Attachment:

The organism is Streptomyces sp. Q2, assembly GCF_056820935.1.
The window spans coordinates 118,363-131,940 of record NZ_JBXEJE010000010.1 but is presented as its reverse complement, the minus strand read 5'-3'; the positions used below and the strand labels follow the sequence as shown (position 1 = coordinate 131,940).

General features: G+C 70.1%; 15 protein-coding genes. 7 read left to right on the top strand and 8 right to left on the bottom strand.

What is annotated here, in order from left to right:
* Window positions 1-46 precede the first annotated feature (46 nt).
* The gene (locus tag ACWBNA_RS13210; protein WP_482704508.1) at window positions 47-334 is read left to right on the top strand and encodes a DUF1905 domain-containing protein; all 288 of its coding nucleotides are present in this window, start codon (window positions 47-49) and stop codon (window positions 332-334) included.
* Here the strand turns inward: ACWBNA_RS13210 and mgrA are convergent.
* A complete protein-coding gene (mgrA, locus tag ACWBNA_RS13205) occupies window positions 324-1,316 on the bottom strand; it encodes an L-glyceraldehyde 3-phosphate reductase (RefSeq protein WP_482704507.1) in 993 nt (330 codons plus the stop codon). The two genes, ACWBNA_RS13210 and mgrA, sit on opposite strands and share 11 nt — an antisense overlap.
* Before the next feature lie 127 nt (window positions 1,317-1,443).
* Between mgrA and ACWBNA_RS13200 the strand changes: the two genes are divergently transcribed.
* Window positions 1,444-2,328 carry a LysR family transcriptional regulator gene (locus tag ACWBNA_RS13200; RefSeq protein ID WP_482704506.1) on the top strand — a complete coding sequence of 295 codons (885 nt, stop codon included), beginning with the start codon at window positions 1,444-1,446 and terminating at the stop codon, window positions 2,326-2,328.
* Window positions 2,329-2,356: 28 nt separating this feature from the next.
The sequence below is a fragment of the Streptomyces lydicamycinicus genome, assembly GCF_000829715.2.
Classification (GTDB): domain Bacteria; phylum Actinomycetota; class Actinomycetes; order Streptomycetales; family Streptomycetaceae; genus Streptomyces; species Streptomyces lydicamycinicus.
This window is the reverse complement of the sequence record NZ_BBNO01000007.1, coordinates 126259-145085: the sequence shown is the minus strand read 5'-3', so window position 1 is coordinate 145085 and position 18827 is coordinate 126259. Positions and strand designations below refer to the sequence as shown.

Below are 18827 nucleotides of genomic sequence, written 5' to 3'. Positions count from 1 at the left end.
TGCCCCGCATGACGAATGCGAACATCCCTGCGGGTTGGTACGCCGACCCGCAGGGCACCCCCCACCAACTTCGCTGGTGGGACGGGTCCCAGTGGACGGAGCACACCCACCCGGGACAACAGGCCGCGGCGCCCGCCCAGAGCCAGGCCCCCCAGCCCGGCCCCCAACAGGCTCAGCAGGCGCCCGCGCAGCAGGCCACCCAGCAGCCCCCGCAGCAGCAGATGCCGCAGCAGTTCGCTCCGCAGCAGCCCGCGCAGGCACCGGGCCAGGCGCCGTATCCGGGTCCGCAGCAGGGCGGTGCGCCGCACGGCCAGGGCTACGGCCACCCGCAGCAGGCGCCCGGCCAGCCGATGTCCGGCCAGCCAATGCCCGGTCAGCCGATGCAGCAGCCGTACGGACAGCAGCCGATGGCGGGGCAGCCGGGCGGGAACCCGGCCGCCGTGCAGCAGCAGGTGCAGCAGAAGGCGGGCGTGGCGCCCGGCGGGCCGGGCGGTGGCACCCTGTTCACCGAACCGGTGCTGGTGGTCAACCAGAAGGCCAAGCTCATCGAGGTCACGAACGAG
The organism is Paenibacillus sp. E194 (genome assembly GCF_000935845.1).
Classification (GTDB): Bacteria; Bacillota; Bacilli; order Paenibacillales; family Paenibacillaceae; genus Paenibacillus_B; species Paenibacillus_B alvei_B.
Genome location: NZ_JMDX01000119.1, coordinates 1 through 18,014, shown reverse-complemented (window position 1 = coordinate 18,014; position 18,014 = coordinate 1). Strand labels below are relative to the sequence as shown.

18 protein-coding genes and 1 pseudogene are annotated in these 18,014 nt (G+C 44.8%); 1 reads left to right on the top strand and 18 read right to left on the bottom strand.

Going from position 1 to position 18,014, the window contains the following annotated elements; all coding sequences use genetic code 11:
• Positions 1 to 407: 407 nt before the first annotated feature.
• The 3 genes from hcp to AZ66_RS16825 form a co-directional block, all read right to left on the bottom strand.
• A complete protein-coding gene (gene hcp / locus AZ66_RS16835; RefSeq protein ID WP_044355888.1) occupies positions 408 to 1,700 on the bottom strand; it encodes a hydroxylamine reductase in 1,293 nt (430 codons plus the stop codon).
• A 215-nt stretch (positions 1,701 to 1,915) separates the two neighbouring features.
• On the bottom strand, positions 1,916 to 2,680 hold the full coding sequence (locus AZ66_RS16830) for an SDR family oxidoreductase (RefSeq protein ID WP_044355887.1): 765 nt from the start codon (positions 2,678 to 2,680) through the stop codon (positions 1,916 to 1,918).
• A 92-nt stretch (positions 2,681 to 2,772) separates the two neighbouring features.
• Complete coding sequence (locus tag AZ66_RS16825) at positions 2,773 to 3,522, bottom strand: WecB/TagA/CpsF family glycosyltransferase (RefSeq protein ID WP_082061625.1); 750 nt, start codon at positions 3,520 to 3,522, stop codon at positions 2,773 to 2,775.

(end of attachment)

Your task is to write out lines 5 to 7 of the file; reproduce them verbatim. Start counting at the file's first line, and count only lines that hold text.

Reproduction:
* Window positions 1-46 precede the first annotated feature (46 nt).
* The gene (locus tag ACWBNA_RS13210; protein WP_482704508.1) at window positions 47-334 is read left to right on the top strand and encodes a DUF1905 domain-containing protein; all 288 of its coding nucleotides are present in this window, start codon (window positions 47-49) and stop codon (window positions 332-334) included.
* Here the strand turns inward: ACWBNA_RS13210 and mgrA are convergent.